Becoming a veterinarian enables you to spend your day working with animals of all sizes – but anyone who wishes to pursue a career in this field can expect big costs associated with getting their education. In fact, according to the Associations of American Veterinary Medical Colleges, the total cost of attending a four year program for the graduating class of 2019 ranged between $168,087 and $283,308.

Affording the cost of becoming a vet without packing on debt is an impossibility for most people. Unfortunately, this can make post-grad life difficult, especially without a substantial salary.

The good news is, veterinarians can find many different student loan forgiveness options or student loan repayment assistance options. Here are some options for veterinarians to receive student loan forgiveness:

Public Service Loan Forgiveness

Public Service Loan Forgiveness allows veterinarians who do qualifying public service work to have a portion of their Federal Direct Stafford Loans, PLUS Loans, or Direct Consolidation Loans forgiven.

Veterinarians must work full-time for the government or for an eligible tax-exempt 501(c)(3) charitable organization and must be enrolled in an income-driven repayment plan to become eligible.

After 120 on-time payments on an income-driven repayment plan while working full-time in a qualifying job, any remaining balance on eligible student loans is forgiven. Full-time work is defined as 30 hours per week (at one job or at a combination of part-time jobs) or meeting an employer’s definition of full-time. Veterinarians must continue to be employed in eligible public service work at the time the loans are forgiven.

 The Veterinary Medicine Loan Repayment Program

Veterinarians who work in an area designated as a shortage area by the National Institute of Food and Agriculture can become eligible for up to $25,000 per year in loan repayment funds through this nationwide program.

Veterinarians must agree to serve for at least three years in the shortage area and must apply by each year’s April deadline in order to be considered for the program.

Loans repaid through this program must have been used to repay tuition expenses, educational expenses, or reasonable living expenses and must have been accrued while attending a college of veterinary medicine accredited by the AVMA Council on Education.

The Federal Faculty Loan Repayment Program

Eligible veterinarians from economically or environmentally disadvantaged backgrounds who serve on the faculty of a veterinary medical college can become eligible for this program, which is administered by the Department of Health and Human Services.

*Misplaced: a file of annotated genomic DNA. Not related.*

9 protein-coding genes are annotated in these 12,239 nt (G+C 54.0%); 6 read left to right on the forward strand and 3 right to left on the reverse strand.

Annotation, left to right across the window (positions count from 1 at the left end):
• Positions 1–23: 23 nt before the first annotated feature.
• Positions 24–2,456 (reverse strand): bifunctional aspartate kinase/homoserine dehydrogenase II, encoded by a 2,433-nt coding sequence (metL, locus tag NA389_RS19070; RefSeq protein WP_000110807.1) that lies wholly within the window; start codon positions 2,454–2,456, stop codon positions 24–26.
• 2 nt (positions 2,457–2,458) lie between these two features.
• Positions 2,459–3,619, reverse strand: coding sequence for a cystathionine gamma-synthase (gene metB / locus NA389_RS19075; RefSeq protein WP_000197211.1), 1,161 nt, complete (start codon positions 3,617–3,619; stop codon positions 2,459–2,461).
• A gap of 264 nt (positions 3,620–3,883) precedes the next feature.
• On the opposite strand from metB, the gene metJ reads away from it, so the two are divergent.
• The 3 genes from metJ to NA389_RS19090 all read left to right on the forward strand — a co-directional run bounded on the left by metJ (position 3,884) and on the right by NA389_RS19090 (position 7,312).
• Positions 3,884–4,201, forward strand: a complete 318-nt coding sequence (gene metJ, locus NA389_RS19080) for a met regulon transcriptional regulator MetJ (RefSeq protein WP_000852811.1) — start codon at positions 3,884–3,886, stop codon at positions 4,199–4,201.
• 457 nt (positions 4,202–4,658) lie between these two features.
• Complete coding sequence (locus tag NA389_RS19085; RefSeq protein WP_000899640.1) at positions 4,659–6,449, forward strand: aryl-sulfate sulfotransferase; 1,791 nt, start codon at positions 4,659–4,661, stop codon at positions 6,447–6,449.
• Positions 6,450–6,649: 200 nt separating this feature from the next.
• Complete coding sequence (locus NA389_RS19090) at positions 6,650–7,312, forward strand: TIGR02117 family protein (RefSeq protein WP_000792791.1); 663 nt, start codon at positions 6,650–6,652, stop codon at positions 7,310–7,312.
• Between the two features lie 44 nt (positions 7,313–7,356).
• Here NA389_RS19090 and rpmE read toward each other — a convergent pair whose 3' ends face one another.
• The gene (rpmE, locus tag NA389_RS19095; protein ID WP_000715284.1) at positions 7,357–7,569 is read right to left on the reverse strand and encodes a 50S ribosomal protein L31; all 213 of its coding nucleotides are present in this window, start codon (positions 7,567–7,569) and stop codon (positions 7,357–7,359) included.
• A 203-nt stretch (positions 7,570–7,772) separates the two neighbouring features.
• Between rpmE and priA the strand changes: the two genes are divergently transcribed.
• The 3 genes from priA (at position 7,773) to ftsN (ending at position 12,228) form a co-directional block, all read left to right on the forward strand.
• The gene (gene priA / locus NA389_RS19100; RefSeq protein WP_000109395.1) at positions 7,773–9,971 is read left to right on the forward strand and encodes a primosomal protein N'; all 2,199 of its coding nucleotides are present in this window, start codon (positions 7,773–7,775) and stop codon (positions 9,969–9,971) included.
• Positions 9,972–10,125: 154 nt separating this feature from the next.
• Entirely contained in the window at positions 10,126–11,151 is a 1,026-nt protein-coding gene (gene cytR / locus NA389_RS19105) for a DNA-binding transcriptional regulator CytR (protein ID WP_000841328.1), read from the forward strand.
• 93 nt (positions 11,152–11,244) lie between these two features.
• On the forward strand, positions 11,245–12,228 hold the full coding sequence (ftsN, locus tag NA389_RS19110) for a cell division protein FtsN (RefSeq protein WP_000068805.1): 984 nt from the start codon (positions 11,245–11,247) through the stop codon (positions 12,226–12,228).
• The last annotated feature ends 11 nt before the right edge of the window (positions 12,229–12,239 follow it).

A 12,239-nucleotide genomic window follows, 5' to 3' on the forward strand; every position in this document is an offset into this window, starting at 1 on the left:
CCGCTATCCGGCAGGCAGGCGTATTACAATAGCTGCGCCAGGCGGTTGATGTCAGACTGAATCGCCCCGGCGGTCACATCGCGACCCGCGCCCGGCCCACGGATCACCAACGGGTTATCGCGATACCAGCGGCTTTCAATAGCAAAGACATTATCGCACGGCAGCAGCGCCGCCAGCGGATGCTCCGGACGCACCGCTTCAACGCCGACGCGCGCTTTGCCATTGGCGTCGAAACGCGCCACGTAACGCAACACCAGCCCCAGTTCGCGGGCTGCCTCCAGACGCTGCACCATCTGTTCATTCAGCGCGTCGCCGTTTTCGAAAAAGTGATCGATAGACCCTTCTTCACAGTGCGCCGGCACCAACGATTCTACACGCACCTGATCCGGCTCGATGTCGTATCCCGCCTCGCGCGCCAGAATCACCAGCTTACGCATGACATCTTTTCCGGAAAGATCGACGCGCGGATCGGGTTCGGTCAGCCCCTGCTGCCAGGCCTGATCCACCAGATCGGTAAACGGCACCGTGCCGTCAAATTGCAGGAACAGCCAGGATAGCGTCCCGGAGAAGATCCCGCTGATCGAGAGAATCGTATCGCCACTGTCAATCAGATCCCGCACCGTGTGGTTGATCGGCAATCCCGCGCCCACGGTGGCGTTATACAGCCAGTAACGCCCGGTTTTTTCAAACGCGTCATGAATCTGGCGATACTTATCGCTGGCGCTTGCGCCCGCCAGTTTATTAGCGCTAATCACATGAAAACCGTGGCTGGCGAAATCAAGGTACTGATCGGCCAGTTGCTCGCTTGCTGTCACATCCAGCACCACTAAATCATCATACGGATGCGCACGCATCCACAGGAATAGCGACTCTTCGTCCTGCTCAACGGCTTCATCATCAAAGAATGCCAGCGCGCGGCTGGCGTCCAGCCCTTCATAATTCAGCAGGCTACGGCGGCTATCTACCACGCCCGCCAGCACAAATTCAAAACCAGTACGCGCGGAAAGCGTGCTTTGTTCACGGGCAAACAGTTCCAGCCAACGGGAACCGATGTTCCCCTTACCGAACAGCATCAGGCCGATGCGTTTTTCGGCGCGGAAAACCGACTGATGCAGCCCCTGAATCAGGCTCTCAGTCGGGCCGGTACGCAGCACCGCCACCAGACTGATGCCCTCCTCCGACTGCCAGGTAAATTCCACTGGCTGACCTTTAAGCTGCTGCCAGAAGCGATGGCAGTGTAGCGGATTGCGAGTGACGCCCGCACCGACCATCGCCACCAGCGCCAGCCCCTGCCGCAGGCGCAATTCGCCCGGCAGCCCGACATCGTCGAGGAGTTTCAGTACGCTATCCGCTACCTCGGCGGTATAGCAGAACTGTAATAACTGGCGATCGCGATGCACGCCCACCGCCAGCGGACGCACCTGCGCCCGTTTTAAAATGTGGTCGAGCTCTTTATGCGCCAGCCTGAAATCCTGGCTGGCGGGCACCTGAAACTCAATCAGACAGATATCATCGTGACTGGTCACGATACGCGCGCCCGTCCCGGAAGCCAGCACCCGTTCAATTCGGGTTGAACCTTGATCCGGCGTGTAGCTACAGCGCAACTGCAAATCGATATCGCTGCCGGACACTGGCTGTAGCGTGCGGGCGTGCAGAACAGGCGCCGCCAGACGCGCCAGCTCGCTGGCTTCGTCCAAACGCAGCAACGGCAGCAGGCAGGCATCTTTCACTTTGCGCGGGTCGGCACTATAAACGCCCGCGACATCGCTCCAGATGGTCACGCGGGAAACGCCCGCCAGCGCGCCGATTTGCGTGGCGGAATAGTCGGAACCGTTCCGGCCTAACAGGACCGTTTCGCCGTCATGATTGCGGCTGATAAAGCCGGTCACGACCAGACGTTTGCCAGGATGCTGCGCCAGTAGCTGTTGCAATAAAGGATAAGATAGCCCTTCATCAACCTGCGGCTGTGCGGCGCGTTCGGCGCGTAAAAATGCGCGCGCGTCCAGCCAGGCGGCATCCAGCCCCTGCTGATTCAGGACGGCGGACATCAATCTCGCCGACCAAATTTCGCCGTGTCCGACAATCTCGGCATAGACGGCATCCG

This nationwide program provides up to $40,000 in student loan repayment assistance, which is available for the repayment of student loans obtained both from the government as well as from private student loans. Borrowed funds must have been used to pay tuition, reasonable living expenses or other reasonable educational expenses.

Veterinarians must apply for this program by the annual June deadline and must make a commitment to provide full-time or part-time service as a faculty member at an eligible veterinary school for two consecutive years.

State-Based Options for Loan Forgiveness

In addition to each of the national programs mentioned above, individual states also offer student loan repayment assistance to veterinarians who work in shortage areas or who otherwise provide work that’s considered to be in the public interest.

Availability for state-based programs and eligibility requirements vary based on location. However, many of the loan forgiveness programs are limited to veterinarians who work in rural areas designated as shortage areas and who provide veterinary care to livestock or farm animals used in connection with the production of commercial food products.

The American Veterinary Medical Association provides a summary of state-based programs. While this summary was last updated in August of 2017, it serves as a helpful starting reference point to assist with identifying local programs that graduates could potentially qualify for.

Exploring Your Options for Veterinary Loan Repayment

 Whether you want to work for the government, a non-profit, or work in a shortage area, there are options that can help you to get your veterinary school loans forgiven. It is helpful to explore these options early in your career as most programs generally require a service-commitment so your choice to seek loan repayment assistance may influence your career path.

If you are struggling with student loan debt, there are ways you can lower your student loan payments, including enrolling in an income-driven repayment plan, temporarily going on a deferment or refinancing student loans to lower your interest rate.

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